DNA stability

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Although DNA is generally viewed as a stable molecule, many conditions can cause loss of DNA bases or strand breakage.


  • Depurination involves the loss of purine bases forming abasic sites
  • Depurination is one of the two limiting factors in chemical synthesis of long DNA oligos (the other is coupling efficiency)
  • DNA under physiological conditions has been estimated to depurinate at a rate of [math]\displaystyle{ 3\cdot 10^{-11} }[/math]/sec at 37C and pH 7.4 [1]
  • Heating DNA for 10m@100 at pH 7.0 leads to about 1 apurinic site per 1000 base pairs
  • The activation energy of depurination is around 29 kcal/mol
  • Higher temperatures lead to faster depurination
  • Denatured DNA depurinates at about 4 times the rate of dsDNA @ pH 7.4
  • Methylated As (6-methyladenine) found in bacteria are depurinated 4 times faster than the unmethylated purine bases
  • Depurination decreases at higher pH (thus acidic conditions favor depurination)
  • Depurination proceeds more rapidly in buffers of low ionic strength
  • Depurination is correlated with lower transformation efficiency
  • Depurination is independent of sequence


  • Cytosine can be spontaneously deaminated to form uracil.
  • Cytosine in native DNA is estimated to deanimate with a rate constant of [math]\displaystyle{ 7\cdot 10^{-13} }[/math]/sec at 37C and [math]\displaystyle{ 10^{-10} }[/math]/sec at 70C
  • Single stranded DNA deaminates significantly faster (> 100 times) than double stranded DNA
  • Mispaired Cs (C:C and T:C) are 1-2 orders of magnitude more likely to deaminate than in double stranded DNA (similar to single stranded DNA)
  • The rate of deamination of C mispairs is around [math]\displaystyle{ (8-40)\cdot 10^{-10} }[/math]/sec at 60C and about [math]\displaystyle{ (4-13)\cdot 10^{-10} }[/math]/sec at 37C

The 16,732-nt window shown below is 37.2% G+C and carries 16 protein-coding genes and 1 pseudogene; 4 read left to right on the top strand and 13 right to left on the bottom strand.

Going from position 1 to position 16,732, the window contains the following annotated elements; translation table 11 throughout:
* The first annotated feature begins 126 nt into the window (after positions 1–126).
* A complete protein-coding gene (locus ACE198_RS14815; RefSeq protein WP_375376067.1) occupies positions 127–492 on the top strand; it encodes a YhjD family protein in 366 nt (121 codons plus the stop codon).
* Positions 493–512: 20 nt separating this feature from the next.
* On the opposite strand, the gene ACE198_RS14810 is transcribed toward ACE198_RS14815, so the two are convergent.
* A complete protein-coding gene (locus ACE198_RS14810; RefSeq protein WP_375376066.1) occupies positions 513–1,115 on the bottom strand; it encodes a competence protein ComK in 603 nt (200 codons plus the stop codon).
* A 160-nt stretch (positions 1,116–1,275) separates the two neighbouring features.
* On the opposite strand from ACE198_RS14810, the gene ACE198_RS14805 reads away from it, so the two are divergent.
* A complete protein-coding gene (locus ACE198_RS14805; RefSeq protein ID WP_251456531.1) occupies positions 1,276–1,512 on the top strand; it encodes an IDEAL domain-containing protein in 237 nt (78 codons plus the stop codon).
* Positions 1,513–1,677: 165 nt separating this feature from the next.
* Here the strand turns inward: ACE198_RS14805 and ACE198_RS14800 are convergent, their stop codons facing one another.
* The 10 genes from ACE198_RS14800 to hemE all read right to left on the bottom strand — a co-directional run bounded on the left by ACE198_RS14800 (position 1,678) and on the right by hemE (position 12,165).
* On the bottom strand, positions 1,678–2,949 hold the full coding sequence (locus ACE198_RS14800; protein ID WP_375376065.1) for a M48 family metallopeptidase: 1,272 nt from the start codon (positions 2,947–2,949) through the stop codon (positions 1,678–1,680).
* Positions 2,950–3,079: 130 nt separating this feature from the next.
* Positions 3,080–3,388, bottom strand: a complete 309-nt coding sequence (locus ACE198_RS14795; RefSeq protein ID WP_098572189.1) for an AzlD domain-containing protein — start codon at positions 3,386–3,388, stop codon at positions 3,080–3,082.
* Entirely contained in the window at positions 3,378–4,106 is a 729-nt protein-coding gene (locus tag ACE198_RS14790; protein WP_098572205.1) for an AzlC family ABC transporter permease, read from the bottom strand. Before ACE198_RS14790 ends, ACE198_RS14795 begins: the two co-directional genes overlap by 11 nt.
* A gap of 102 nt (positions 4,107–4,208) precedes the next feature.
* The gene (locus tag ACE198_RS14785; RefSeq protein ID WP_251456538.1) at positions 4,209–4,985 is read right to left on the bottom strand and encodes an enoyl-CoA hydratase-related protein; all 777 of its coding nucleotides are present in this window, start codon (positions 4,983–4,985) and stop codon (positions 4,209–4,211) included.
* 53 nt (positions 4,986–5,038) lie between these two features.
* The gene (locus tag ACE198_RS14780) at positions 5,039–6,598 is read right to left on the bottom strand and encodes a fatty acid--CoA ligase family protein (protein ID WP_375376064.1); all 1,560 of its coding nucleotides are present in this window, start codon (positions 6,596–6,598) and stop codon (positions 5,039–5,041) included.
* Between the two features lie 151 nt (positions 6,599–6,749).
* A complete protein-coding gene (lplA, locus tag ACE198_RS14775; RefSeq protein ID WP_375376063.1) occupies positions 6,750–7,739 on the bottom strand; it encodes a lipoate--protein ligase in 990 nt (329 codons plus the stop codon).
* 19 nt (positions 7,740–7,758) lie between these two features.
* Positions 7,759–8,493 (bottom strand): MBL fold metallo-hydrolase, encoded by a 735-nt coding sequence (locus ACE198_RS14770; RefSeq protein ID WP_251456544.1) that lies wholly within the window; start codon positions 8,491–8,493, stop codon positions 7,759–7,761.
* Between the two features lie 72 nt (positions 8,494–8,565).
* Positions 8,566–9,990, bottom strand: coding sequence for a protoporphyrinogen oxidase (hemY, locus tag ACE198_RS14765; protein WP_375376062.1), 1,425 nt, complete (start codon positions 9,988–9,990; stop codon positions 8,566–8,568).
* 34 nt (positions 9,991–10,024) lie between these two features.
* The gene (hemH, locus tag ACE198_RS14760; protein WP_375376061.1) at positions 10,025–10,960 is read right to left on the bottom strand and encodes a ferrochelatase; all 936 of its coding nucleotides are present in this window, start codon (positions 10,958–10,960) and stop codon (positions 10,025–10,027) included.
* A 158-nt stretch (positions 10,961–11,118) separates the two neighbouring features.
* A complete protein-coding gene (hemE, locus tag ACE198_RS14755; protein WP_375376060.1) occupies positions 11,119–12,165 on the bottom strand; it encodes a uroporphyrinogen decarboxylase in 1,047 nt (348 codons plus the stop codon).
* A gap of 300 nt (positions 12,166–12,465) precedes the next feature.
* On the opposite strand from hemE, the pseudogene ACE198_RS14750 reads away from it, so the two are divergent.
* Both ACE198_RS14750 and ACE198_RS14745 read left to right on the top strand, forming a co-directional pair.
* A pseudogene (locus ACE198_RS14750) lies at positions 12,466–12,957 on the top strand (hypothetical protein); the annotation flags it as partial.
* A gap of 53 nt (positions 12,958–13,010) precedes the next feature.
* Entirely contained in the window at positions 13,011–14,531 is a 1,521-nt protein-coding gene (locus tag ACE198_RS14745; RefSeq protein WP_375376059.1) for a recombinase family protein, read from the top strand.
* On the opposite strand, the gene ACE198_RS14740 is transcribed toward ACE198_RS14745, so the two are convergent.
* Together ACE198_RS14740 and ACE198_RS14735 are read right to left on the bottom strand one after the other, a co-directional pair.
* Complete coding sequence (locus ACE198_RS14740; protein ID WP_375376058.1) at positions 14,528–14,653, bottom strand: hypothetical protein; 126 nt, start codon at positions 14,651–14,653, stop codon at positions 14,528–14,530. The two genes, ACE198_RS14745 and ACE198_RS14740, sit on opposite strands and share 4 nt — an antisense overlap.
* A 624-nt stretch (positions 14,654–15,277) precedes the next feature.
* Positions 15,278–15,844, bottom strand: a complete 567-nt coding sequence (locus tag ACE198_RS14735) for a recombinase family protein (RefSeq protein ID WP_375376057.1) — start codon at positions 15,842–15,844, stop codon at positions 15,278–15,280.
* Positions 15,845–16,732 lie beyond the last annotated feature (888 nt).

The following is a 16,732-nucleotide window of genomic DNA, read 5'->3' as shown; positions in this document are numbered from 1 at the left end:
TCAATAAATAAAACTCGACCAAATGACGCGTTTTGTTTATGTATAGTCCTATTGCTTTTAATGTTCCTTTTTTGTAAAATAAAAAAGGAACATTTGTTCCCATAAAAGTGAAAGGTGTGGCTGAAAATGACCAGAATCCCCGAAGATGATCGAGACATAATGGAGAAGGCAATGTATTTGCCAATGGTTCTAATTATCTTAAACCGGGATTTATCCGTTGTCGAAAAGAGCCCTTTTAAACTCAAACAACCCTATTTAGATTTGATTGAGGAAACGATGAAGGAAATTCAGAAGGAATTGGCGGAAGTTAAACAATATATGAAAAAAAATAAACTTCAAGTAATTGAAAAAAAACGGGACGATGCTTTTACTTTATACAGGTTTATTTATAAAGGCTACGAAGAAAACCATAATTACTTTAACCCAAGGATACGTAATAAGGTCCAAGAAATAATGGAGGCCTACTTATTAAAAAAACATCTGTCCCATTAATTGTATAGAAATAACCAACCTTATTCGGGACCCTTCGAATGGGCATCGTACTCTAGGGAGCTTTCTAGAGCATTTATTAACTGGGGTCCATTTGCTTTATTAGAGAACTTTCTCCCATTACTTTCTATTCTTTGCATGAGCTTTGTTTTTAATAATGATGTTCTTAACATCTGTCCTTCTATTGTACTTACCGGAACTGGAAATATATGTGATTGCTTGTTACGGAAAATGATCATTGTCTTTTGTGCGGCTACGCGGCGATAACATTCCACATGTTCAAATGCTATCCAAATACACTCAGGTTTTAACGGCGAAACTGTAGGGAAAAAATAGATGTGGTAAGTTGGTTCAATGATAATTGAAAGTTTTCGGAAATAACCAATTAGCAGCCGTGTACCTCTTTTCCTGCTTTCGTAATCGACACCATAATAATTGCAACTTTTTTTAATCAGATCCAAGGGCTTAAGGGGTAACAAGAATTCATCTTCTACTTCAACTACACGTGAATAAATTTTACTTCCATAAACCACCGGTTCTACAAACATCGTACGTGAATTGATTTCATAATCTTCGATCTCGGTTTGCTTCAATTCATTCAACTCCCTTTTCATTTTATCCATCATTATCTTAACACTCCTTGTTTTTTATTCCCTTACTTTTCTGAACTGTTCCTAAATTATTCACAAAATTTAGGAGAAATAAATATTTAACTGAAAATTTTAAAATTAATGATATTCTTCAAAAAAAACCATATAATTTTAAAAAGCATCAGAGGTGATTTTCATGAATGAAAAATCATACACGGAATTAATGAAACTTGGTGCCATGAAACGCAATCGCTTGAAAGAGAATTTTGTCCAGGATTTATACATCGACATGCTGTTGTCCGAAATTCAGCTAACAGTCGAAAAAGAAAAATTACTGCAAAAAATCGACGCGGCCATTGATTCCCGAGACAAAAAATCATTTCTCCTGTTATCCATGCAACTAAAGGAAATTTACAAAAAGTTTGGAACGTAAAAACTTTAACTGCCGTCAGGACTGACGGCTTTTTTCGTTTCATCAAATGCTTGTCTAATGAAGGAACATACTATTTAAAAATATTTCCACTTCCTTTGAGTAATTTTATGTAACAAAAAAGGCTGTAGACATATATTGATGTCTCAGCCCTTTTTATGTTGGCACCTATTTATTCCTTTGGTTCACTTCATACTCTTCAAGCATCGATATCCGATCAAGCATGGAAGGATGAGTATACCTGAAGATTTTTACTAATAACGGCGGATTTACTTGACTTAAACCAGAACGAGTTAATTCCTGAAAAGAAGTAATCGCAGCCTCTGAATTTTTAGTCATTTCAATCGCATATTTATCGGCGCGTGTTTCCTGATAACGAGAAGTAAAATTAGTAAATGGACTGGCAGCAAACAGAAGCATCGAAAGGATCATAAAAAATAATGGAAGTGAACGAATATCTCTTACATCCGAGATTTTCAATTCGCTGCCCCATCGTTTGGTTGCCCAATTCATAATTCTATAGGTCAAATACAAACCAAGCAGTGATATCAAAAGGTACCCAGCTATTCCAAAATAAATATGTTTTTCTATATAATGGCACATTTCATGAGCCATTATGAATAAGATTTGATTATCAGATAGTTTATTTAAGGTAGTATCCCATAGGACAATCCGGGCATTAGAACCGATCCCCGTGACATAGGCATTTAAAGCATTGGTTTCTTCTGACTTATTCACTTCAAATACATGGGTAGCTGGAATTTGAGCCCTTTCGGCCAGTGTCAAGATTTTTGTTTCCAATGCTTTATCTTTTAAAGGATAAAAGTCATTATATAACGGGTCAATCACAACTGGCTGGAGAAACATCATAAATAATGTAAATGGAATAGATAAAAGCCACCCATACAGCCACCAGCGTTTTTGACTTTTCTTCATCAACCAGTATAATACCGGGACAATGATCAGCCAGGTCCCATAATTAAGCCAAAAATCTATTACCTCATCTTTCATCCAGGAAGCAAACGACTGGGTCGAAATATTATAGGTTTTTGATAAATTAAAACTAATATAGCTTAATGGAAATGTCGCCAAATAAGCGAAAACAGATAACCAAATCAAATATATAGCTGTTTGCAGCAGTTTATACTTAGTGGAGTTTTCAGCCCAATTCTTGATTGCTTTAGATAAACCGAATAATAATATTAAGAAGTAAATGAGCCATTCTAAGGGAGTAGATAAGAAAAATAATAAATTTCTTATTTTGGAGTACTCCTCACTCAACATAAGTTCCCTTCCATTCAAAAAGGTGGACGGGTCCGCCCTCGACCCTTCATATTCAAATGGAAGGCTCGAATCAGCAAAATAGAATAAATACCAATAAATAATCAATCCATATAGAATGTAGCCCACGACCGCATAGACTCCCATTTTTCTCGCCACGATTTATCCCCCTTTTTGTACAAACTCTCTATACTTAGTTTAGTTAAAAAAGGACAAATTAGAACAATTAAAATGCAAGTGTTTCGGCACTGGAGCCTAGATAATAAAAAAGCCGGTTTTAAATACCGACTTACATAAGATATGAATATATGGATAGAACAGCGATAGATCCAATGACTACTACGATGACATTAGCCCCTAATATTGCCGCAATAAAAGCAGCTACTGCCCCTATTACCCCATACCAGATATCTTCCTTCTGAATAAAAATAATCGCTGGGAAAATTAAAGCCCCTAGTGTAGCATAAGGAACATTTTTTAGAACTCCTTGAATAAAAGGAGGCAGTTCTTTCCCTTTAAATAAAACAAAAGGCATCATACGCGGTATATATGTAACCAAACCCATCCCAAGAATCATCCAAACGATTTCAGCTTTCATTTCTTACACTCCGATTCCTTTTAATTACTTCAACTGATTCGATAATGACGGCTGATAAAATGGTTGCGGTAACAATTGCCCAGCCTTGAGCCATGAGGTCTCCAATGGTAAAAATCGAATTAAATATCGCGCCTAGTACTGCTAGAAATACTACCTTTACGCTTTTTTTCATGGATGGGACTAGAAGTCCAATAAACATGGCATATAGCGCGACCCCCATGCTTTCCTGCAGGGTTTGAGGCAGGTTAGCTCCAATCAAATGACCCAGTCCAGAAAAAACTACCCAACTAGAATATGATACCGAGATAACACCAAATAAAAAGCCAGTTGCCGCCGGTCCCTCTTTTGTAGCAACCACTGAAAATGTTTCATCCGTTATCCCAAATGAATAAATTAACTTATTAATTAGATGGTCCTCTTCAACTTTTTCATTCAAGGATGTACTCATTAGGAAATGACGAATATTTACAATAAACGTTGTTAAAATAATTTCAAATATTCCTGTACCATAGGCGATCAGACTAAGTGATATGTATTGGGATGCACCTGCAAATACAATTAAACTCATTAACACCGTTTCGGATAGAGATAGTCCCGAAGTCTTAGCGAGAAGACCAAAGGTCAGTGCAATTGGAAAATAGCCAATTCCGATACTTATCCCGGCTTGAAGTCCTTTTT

Strand cleavage

  • Under physiological conditions (pH 7.4, ionic strength of 150mM with 10mM Mg++ ions), the lifetime of a phosphodiester bond at an abasic site is 190 hours @ 37C [2]
  • Abasic sites are alkali-labile. Under mildly alkaline conditions, β-elimination occurs which nicks 3' to the abasic site leaving a 5'-P on the downstream fragment
  • Under strong alkaline conditions, δ-elimination will occur after β-elimination which completely removes the abasic site leaving a 3'-P on the upstream fragment and a 5'-P on the downstream fragment
  • Amines (such as amino acids or polyamines like putrescine, spermidiine, and spermine) greatly increase the rate of strand breakage at abasic sites


  1. Lindahl T and Nyberg B. Rate of depurination of native deoxyribonucleic acid. Biochemistry. 1972 Sep 12;11(19):3610-8. DOI:10.1021/bi00769a018 | PubMed ID:4626532 | HubMed [lindahl72]
  2. Lindahl T and Andersson A. Rate of chain breakage at apurinic sites in double-stranded deoxyribonucleic acid. Biochemistry. 1972 Sep 12;11(19):3618-23. DOI:10.1021/bi00769a019 | PubMed ID:4559796 | HubMed [lindahl72b]
  3. Frederico LA, Kunkel TA, and Shaw BR. Cytosine deamination in mismatched base pairs. Biochemistry. 1993 Jul 6;32(26):6523-30. DOI:10.1021/bi00077a005 | PubMed ID:8329382 | HubMed [frederico93]

All Medline abstracts: PubMed | HubMed